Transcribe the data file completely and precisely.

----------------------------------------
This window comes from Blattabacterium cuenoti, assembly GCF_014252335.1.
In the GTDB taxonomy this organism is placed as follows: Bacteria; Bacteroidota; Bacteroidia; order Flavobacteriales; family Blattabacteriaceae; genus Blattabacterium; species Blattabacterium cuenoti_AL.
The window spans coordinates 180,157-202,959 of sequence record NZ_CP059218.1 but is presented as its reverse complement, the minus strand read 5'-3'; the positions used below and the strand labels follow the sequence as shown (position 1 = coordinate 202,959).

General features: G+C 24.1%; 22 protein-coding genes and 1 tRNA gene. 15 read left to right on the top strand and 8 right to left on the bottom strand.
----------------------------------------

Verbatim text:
This window comes from Blattabacterium cuenoti, assembly GCF_014252335.1.
In the GTDB taxonomy this organism is placed as follows: Bacteria; Bacteroidota; Bacteroidia; order Flavobacteriales; family Blattabacteriaceae; genus Blattabacterium; species Blattabacterium cuenoti_AL.
The window spans coordinates 180,157-202,959 of sequence record NZ_CP059218.1 but is presented as its reverse complement, the minus strand read 5'-3'; the positions used below and the strand labels follow the sequence as shown (position 1 = coordinate 202,959).

General features: G+C 24.1%; 22 protein-coding genes and 1 tRNA gene. 15 read left to right on the top strand and 8 right to left on the bottom strand.